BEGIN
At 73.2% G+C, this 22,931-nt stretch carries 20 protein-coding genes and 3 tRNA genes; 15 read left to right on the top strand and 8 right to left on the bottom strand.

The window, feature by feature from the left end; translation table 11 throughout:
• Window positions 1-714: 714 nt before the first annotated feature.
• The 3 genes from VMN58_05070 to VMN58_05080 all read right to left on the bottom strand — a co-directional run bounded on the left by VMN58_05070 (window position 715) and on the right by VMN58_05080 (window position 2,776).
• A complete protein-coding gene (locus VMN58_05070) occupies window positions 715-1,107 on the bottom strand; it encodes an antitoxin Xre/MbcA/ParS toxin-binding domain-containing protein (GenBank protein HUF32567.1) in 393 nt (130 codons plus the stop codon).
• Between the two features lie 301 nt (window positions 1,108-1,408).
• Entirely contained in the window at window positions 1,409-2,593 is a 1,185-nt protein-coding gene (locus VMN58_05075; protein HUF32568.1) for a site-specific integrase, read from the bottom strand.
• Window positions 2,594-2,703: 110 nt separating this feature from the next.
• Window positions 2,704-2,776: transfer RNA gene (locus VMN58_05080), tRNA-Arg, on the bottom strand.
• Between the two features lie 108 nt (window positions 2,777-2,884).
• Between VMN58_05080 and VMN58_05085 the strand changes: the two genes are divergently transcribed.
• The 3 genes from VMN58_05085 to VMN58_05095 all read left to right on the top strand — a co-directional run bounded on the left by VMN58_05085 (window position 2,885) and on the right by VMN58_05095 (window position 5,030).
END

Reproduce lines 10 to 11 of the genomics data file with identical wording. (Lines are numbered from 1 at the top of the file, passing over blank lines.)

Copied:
• Between the two features lie 108 nt (window positions 2,777-2,884).
• Between VMN58_05080 and VMN58_05085 the strand changes: the two genes are divergently transcribed.